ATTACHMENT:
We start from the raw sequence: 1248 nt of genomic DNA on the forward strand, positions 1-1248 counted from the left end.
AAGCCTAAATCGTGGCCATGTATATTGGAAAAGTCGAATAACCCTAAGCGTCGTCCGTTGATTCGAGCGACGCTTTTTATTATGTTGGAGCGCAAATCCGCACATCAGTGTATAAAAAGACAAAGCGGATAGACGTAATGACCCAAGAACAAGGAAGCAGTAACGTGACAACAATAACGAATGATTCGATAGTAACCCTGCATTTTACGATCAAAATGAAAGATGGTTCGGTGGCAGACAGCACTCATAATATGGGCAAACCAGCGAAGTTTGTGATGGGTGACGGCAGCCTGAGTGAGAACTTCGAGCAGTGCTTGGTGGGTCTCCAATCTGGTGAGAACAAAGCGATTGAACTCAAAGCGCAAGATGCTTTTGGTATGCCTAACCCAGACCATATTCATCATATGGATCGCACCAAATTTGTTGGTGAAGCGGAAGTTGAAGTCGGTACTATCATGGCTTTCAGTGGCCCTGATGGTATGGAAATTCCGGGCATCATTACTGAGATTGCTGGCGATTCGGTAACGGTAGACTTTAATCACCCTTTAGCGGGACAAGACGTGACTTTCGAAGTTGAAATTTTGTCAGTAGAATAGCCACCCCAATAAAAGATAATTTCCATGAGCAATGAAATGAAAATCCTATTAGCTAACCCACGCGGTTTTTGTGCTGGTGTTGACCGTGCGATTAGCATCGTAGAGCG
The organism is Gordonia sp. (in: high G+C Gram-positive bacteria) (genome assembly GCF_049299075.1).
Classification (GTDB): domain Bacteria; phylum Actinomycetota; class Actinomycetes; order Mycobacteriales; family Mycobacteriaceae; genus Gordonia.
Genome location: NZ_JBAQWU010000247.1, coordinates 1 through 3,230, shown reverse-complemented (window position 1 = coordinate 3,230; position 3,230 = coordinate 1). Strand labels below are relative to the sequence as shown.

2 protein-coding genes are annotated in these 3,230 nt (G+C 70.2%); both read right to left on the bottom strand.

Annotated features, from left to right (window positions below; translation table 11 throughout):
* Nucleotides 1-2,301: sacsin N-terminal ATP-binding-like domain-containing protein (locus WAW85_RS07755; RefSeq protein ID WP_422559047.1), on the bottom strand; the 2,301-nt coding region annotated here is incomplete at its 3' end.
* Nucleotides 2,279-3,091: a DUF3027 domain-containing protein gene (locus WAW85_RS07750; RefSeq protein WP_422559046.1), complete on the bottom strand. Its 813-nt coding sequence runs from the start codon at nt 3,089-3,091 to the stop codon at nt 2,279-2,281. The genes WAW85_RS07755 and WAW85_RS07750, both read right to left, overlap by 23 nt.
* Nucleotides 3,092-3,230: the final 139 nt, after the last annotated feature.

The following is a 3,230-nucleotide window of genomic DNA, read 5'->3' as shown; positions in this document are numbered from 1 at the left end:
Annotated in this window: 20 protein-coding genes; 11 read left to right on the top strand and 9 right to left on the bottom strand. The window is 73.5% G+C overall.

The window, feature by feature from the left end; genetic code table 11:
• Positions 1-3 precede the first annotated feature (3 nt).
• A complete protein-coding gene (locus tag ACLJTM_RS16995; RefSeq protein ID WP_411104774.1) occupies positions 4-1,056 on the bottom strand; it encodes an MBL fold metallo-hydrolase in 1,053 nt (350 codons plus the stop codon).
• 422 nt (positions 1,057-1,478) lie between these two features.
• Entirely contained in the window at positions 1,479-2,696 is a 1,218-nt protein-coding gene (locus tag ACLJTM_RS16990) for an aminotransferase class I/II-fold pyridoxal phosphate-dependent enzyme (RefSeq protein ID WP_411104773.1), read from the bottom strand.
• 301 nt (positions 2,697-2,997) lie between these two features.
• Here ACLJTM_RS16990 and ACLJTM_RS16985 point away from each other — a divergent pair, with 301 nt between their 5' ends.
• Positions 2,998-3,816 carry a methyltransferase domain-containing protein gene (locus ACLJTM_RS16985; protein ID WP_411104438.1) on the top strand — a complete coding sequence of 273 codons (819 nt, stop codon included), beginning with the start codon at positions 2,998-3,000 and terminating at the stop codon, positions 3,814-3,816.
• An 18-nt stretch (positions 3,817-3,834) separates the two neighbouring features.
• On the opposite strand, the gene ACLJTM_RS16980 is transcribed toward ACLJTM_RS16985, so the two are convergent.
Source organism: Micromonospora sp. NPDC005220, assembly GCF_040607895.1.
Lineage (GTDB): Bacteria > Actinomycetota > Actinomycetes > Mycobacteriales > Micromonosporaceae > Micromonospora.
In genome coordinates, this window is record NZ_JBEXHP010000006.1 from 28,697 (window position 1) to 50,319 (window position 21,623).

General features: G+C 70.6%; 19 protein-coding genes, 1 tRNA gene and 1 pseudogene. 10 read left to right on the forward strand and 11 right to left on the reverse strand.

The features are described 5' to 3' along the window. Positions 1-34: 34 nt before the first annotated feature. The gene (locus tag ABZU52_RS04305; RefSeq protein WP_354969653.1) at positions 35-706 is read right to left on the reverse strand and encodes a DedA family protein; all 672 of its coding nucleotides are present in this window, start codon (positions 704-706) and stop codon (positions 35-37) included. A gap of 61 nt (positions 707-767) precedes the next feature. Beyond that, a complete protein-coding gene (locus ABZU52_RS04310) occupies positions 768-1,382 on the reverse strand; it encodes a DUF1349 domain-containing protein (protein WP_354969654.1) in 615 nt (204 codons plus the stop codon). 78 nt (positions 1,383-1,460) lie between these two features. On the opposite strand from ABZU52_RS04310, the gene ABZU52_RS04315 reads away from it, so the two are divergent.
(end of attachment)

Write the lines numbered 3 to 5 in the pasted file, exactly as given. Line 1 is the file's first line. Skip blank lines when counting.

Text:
The organism is Gordonia sp. (in: high G+C Gram-positive bacteria) (genome assembly GCF_049299075.1).
Classification (GTDB): domain Bacteria; phylum Actinomycetota; class Actinomycetes; order Mycobacteriales; family Mycobacteriaceae; genus Gordonia.
Genome location: NZ_JBAQWU010000247.1, coordinates 1 through 3,230, shown reverse-complemented (window position 1 = coordinate 3,230; position 3,230 = coordinate 1). Strand labels below are relative to the sequence as shown.